Earlier, current and former US officials told a major news agency that Washington was considering a ‘near wholesale rollback’ of sanctions against Tehran to end the months-long standoff about which side makes the first move to restore the functioning of the Joint Comprehensive Plan of Action nuclear agreement.
Israeli Intelligence Minister Eli Cohen has called the JCPOA a “bad deal” and warned that Israel is willing to take military action to stop Tehran in its alleged quest to obtain a nuclear weapon.
“A bad deal will send the region spiraling into war,” Cohen said, speaking to Reuters on Thursday. “Anyone seeking short-term benefits should be mindful of the longer-term.”
“Israel will not allow Iran to attain nuclear arms. Iran has no immunity anywhere. Our planes can reach everywhere in the Middle East – and certainly Iran,” he added.
Cohen went on to suggest that along with preventing Iran from expanding its uranium enrichment and missile development capabilities, the US and other powers should force it to stop “destabilizing other countries” and funding militant groups. The minister did not elaborate regarding which countries he had in mind.
Cohen’s comments come following a report saying that US negotiators were prepared to make concessions in the diplomatic standoff with Tehran and to terminate a range of anti-Iran sanctions signed during the Trump administration after it withdrew from the JCPOA in 2018. The reported shift in policy comes after months of US demands that Iran significantly reduce its nuclear enrichment activities before Washington would scale back sanctions. Tehran has maintained that the US must drop its sanctions before it will agree to come back in line with its commitments under the nuclear deal.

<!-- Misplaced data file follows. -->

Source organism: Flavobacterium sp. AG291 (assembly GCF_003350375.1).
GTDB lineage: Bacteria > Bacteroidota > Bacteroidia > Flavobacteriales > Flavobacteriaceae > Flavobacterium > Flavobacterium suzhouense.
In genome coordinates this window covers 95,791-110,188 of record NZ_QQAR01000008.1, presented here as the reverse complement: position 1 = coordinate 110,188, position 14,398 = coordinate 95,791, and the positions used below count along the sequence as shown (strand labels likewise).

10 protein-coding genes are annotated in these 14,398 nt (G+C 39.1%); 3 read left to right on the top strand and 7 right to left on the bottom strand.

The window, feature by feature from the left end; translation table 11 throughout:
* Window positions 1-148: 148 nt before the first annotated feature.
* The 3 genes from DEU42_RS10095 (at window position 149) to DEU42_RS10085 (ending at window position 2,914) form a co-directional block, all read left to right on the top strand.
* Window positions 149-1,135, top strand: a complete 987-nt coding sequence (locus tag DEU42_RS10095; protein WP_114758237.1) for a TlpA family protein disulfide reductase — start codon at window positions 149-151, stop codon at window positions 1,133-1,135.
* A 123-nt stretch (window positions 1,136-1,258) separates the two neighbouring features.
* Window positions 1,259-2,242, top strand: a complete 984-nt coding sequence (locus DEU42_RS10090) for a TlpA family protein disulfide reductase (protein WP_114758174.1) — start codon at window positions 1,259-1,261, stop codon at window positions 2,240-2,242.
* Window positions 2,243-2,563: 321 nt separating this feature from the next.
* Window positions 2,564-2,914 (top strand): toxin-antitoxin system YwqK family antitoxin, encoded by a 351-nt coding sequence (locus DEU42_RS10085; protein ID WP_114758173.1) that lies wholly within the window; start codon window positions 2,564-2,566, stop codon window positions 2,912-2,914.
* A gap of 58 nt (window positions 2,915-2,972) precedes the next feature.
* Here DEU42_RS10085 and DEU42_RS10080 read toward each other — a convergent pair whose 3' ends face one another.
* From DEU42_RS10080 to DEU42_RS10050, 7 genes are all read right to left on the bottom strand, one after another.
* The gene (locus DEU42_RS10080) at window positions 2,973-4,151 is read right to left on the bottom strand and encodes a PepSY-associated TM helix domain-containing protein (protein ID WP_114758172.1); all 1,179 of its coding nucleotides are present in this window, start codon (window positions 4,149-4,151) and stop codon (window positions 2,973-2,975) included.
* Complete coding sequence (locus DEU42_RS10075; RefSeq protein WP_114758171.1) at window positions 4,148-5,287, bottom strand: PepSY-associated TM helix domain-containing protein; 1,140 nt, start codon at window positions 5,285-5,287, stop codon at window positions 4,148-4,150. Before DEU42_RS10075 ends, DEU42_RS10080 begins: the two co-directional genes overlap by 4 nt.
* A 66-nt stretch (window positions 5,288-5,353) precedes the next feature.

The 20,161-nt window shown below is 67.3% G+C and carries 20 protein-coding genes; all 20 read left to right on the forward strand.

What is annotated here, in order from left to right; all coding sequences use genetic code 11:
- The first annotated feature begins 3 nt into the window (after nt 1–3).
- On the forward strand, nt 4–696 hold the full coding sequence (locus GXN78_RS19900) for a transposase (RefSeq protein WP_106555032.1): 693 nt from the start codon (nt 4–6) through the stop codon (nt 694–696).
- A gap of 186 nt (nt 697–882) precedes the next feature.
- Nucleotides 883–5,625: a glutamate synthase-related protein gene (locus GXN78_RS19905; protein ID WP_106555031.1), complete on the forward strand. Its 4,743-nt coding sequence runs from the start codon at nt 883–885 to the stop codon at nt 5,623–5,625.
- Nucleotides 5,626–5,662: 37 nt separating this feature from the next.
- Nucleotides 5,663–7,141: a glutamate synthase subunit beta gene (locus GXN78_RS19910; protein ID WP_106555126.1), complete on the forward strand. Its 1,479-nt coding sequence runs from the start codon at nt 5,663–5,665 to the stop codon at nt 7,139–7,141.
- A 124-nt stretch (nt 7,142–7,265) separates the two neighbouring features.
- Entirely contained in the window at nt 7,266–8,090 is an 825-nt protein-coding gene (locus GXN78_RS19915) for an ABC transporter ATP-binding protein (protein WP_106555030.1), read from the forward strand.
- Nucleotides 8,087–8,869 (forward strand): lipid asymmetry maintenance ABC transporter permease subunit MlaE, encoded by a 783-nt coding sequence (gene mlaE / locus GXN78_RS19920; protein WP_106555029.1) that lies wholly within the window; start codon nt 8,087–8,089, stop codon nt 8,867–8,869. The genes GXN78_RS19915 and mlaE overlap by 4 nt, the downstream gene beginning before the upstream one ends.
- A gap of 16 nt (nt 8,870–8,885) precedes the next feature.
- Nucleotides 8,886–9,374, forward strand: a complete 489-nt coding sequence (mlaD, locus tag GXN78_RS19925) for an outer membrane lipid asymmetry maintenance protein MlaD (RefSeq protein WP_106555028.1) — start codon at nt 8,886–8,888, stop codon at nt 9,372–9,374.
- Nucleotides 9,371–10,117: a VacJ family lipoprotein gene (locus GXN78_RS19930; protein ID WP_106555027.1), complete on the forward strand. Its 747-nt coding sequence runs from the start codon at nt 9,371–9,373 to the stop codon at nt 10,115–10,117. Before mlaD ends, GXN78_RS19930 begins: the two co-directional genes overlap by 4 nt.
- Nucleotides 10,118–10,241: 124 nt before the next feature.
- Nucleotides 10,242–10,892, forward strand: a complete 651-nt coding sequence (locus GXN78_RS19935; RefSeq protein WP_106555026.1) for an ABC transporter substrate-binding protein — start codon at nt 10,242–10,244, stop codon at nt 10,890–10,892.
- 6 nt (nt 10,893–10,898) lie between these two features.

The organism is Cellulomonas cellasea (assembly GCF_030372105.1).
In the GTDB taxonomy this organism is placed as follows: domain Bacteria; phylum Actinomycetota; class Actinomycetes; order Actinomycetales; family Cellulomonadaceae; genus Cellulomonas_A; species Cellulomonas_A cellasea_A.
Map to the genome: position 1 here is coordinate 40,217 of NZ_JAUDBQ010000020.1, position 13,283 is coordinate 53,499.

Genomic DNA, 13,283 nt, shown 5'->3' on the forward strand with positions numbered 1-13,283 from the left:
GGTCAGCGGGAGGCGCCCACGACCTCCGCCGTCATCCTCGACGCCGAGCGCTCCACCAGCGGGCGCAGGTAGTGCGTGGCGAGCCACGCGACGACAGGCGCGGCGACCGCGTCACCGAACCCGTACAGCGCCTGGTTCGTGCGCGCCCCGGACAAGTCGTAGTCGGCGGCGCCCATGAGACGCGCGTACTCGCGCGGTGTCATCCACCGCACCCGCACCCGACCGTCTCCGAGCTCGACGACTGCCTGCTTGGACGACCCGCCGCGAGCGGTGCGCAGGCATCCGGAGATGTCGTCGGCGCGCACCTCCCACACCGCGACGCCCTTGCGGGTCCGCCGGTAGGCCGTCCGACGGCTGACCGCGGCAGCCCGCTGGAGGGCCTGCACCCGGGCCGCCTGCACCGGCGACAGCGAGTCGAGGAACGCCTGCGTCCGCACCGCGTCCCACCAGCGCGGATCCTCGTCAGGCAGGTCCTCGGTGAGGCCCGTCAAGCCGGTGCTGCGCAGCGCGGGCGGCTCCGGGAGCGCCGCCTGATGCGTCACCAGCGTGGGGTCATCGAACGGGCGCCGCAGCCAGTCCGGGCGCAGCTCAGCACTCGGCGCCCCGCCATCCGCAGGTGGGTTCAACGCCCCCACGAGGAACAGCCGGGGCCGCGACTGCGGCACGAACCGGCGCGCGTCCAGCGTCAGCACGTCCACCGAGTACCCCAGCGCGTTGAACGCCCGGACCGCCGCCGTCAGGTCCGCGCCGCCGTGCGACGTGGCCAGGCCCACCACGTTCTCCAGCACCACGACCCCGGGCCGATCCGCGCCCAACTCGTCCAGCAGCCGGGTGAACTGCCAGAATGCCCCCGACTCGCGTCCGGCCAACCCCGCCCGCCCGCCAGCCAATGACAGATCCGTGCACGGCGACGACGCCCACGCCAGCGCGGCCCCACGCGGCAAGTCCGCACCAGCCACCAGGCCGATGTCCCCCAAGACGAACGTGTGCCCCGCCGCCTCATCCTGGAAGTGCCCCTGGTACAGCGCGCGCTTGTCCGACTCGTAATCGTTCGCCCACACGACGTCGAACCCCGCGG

Diplomatic relations between Iran and Israel are non-existent, and tensions between the two Middle Eastern powers have escalated recently following the suspected Israeli assassination of a senior Iranian nuclear scientist late last year and a sabotage attack on an Iranian nuclear enrichment facility earlier this month, as well as back and forth claims about attacks on one another’s commercial shipping. Last week, the Israeli military struggled to explain why a rogue Syrian anti-aircraft missile was able to approach to within 40 km of a highly secretive Israeli nuclear site without getting shot down following an Israel Air Force attack on the close Iranian ally.
Iran has long maintained that it has no intention to pursue nuclear weapons, with both of its successive supreme leaders issuing ‘fatwas’ (religious rulings) against the pursuit of nukes and other WMDs. At the same time, Tehran has also encouraged the international community to investigate Israel’s own suspected nuclear weapons stockpile, which Tel Aviv neither confirms nor denies exists.